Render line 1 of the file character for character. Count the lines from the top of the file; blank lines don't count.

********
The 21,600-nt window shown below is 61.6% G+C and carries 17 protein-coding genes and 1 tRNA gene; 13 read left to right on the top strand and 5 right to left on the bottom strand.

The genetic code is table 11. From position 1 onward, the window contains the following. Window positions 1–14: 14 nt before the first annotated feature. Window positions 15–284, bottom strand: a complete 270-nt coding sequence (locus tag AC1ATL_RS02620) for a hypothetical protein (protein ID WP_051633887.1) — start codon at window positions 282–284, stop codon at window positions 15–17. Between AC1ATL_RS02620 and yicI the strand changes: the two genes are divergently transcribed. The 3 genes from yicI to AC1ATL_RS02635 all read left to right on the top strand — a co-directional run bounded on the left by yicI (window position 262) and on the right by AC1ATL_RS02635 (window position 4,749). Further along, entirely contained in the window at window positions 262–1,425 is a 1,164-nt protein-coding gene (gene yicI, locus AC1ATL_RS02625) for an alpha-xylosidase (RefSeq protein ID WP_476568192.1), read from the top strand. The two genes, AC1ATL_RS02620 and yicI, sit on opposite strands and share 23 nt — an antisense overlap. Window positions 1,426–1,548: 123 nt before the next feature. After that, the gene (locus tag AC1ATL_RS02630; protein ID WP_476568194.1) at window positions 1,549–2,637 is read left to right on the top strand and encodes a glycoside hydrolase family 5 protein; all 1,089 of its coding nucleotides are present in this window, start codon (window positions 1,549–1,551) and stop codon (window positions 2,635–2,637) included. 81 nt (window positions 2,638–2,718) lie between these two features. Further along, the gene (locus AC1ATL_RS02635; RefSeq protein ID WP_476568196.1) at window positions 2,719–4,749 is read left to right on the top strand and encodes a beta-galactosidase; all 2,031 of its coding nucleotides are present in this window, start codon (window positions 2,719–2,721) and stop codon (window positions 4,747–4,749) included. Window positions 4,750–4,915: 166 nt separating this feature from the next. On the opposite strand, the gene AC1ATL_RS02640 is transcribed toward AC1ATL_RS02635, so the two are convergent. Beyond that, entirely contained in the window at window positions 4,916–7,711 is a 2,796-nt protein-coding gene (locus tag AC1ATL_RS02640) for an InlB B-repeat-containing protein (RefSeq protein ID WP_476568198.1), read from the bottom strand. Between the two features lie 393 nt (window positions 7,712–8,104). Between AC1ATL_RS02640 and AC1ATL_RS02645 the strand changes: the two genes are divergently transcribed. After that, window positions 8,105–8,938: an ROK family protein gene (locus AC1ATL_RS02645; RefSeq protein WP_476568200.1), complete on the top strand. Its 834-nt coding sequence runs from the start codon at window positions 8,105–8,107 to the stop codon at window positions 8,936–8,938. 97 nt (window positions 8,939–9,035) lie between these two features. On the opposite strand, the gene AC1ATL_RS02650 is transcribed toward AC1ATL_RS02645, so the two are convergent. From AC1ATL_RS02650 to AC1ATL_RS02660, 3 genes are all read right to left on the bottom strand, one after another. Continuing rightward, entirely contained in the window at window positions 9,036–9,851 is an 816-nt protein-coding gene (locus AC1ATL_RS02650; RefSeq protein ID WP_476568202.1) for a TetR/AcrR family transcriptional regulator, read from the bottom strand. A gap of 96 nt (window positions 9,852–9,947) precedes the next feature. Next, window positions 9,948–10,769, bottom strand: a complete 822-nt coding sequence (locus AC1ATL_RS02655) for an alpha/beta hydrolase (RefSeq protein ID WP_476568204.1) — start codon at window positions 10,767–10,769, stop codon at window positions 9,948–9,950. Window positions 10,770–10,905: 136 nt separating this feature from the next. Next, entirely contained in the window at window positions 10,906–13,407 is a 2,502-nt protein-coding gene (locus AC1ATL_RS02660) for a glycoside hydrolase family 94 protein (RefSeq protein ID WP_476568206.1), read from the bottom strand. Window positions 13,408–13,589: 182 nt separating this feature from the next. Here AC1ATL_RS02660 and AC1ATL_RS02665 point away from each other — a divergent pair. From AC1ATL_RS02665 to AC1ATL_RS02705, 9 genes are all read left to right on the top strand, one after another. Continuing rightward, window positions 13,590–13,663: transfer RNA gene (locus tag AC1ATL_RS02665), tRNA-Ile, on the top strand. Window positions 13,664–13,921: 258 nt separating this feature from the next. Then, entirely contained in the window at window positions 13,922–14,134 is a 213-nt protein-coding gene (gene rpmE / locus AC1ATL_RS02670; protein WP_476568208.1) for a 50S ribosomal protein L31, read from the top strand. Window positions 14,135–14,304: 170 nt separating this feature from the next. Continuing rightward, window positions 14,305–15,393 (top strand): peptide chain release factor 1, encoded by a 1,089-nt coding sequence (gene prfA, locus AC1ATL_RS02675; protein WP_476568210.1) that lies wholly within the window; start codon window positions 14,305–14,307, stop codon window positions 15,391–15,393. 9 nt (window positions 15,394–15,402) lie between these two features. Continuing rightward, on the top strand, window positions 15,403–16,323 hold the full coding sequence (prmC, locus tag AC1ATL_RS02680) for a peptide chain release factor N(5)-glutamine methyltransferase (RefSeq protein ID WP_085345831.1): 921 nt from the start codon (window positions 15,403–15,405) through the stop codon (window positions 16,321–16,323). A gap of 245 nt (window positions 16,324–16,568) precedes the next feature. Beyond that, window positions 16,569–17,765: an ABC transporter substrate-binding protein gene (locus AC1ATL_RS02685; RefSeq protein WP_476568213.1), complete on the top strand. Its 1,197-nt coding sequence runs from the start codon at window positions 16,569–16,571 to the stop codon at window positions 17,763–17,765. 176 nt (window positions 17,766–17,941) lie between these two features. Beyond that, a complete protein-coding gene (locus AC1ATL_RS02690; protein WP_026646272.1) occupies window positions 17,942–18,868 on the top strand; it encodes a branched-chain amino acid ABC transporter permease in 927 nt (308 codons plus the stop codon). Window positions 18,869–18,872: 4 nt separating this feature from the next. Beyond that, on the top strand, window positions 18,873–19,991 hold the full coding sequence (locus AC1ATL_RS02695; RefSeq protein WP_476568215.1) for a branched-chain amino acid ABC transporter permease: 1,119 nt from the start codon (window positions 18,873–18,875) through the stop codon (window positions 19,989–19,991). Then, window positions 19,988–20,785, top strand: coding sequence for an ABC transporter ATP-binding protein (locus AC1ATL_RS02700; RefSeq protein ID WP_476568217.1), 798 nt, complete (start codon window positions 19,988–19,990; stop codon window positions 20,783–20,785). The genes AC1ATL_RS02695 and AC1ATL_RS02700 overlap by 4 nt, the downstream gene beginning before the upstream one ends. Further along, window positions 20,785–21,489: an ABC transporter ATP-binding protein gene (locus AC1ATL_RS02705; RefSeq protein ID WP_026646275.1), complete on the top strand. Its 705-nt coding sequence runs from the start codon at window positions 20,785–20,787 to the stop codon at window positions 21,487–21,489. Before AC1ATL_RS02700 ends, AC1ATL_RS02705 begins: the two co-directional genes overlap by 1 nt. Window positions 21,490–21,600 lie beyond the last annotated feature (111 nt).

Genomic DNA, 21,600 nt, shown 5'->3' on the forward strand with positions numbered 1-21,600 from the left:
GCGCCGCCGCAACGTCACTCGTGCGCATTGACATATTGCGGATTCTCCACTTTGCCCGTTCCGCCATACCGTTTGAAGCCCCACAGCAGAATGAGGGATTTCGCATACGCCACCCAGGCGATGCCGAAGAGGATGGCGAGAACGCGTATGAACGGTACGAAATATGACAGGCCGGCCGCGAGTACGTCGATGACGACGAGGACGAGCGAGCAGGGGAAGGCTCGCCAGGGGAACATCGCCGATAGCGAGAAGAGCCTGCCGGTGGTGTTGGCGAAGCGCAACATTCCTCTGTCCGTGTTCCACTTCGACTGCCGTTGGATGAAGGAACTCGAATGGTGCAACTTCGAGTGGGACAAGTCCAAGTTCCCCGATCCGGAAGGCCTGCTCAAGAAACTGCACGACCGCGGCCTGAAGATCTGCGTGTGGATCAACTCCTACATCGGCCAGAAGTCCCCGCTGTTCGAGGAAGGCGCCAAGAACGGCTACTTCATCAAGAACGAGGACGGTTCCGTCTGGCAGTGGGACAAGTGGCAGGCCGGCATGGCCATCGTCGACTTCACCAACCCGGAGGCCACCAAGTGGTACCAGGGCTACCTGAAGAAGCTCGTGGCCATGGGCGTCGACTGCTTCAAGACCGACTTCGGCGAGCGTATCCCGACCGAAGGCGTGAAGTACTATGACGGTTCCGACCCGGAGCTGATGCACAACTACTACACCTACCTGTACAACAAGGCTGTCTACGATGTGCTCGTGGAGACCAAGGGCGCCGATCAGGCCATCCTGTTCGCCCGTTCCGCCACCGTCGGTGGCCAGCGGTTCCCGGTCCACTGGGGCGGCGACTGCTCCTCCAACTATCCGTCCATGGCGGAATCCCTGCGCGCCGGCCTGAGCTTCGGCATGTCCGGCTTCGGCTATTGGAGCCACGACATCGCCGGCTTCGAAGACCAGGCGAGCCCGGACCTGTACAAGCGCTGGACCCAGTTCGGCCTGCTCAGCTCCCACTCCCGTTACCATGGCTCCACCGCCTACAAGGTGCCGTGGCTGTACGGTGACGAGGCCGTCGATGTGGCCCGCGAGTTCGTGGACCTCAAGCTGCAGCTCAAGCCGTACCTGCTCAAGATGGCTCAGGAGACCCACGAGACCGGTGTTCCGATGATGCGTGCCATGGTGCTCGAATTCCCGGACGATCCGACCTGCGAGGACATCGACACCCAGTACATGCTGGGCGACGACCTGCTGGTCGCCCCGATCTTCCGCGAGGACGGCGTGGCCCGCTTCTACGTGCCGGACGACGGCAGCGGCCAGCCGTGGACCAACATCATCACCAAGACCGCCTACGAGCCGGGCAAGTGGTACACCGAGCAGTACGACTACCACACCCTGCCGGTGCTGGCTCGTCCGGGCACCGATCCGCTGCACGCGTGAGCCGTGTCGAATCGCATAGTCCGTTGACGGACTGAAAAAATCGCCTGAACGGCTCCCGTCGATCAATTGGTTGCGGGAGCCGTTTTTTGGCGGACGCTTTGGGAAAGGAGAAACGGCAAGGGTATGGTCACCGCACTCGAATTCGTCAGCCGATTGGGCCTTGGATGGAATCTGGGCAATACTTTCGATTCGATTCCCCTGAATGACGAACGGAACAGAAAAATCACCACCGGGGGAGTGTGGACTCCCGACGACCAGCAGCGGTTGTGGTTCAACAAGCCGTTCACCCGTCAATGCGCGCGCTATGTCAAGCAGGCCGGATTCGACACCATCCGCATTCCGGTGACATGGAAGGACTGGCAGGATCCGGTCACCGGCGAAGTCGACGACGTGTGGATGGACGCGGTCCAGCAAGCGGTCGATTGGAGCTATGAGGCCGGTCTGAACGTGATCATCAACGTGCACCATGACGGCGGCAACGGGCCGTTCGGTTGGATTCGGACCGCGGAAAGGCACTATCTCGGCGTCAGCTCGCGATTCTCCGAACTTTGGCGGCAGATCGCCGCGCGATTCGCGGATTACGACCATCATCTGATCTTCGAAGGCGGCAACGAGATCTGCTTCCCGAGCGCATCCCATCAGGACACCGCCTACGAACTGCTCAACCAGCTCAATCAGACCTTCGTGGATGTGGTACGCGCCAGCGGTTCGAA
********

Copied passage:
The 21,600-nt window shown below is 61.6% G+C and carries 17 protein-coding genes and 1 tRNA gene; 13 read left to right on the top strand and 5 right to left on the bottom strand.